Openly discussing his speech obstacles challenged Ansara and so too has his Instagram chronicles. He says the posts have pushed him to try new techniques and sample various genres and tempos.
“There are so many things out there that will distract you from your craft,” he says. “Forcing myself to constantly post on Instagram has made me rededicate myself. I was making beats everyday anyway, I just wasn’t posting it.
“Now I’m documenting my little jam sessions and moments of doing my thing. It’s pretty ambitious. There was a time when I lost the flavor for beatboxing. This has helped me reconnect.”
Ansara’s 2,300-plus Instagram followers are very supportive of his nearly year-long social media journey and leave comments like “I want to jam with you” and “These have been amazing lately. Keep it up.”
Beatboxing is Ansara’s passion but it doesn’t always pay the bills so he often takes on various multimedia projects. His immigrant parents are from Jordan and while they couldn’t help him with his stuttering issues in English as a child, they did teach him the value of hard work and multiple income streams.
When he’s not making beats, Ansara does sound recording, photography and other behind-the-scenes coordination for Woodward Original, a Detroit-based video production company. He’s also done freelance graphic designing and taught elementary and junior-high students about graphic art and music.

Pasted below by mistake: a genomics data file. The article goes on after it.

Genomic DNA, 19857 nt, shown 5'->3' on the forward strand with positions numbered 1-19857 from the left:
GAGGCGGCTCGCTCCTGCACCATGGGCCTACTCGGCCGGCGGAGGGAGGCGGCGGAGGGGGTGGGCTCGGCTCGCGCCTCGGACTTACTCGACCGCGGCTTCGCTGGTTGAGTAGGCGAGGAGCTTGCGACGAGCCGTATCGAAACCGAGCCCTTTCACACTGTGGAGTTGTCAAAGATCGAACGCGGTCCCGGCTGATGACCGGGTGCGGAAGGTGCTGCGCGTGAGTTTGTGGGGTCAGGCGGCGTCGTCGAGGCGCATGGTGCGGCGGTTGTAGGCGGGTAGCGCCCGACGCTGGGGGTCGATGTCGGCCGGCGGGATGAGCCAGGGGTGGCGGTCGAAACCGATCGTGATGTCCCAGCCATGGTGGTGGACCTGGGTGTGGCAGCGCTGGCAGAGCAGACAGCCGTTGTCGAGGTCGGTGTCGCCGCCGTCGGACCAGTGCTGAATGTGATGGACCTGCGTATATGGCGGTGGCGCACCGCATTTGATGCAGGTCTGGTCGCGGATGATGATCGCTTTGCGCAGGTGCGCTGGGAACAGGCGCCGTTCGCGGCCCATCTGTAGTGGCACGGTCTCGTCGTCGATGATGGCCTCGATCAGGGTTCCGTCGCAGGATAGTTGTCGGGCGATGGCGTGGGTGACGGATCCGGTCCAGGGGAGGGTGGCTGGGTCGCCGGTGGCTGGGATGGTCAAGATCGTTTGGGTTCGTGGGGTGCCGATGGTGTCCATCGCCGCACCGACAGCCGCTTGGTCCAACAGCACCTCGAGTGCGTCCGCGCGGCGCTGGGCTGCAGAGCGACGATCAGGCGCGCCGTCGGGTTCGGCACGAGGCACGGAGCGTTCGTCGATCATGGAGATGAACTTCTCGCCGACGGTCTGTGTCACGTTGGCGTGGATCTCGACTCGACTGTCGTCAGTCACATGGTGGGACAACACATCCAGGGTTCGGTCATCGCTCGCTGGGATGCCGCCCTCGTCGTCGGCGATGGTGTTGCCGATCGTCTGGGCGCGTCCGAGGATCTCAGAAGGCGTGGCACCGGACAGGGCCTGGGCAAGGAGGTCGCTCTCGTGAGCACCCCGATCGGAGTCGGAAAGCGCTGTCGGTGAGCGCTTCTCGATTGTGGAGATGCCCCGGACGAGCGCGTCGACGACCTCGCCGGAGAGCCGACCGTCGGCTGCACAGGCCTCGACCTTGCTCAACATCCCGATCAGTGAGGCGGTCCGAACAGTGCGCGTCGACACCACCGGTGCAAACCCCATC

“I’ve always loved music and graphics and video production,” says Ansara, who graduated from the International Academy of Design & Technology in Detroit. “Music is great but when I realized all the ways filmmaking can bring music together with visuals, I never looked at music the same way again.”
Anthony Bommarito works with Ansara at Woodward Original and says you’d be hard-pressed to find a more versatile and personable dude.
“Stevie is a man of many hats and talents,” says Bommarito, who has known Ansara for nearly two years. “He never meets a stranger and his charm and charisma are infectious.
“One day, we were walking down the street and he said “What’s up, fam” to a guy and I thought he knew him but he didn’t. But the guy was so happy and said ‘Hi’ back. That’s Stevie. He’s always making people feel welcomed and comfortable like he’s known them his whole life.”
Bommarito can still recall when they became friends.
“When Stevie first met me, he called me ‘Bom’ for short. That’s what my friends call me so how did he know that? That’s when I knew we were going to be cool,” Bommarito adds. “Because he seems to know everybody or knows somebody who knows somebody, he’s always problem solving and finding fast solutions for our production needs. We call him FOC, or Family of Companies, for short because he knows so many people.”
More than anything, Ansara is hoping that as Detroit’s arts scene continues to expand, more native musicians and artists will choose to stay and help nurture the movement.
“I’m doing what I love in a city I love,” Ansara says. “It’s a feather in my cap, but it’s also proof that one way or another, it can be done.”